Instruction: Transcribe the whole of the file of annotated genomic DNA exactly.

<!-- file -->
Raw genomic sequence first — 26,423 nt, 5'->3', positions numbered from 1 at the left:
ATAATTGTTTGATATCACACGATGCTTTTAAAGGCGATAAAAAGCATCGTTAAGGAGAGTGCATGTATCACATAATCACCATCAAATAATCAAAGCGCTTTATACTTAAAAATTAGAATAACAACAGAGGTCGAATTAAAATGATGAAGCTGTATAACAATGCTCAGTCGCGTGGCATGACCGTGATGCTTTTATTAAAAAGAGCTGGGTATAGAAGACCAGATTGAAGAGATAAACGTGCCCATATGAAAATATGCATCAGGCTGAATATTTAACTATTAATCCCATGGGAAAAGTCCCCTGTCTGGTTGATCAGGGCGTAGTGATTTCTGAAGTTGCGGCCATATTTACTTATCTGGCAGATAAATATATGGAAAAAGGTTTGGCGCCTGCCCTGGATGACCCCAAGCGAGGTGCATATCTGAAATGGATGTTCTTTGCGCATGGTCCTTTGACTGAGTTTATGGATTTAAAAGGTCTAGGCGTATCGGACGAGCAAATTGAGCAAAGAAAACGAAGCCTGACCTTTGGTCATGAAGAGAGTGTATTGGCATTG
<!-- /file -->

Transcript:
Raw genomic sequence first — 26,423 nt, 5'->3', positions numbered from 1 at the left:
ATAATTGTTTGATATCACACGATGCTTTTAAAGGCGATAAAAAGCATCGTTAAGGAGAGTGCATGTATCACATAATCACCATCAAATAATCAAAGCGCTTTATACTTAAAAATTAGAATAACAACAGAGGTCGAATTAAAATGATGAAGCTGTATAACAATGCTCAGTCGCGTGGCATGACCGTGATGCTTTTATTAAAAAGAGCTGGGTATAGAAGACCAGATTGAAGAGATAAACGTGCCCATATGAAAATATGCATCAGGCTGAATATTTAACTATTAATCCCATGGGAAAAGTCCCCTGTCTGGTTGATCAGGGCGTAGTGATTTCTGAAGTTGCGGCCATATTTACTTATCTGGCAGATAAATATATGGAAAAAGGTTTGGCGCCTGCCCTGGATGACCCCAAGCGAGGTGCATATCTGAAATGGATGTTCTTTGCGCATGGTCCTTTGACTGAGTTTATGGATTTAAAAGGTCTAGGCGTATCGGACGAGCAAATTGAGCAAAGAAAACGAAGCCTGACCTTTGGTCATGAAGAGAGTGTATTGGCATTG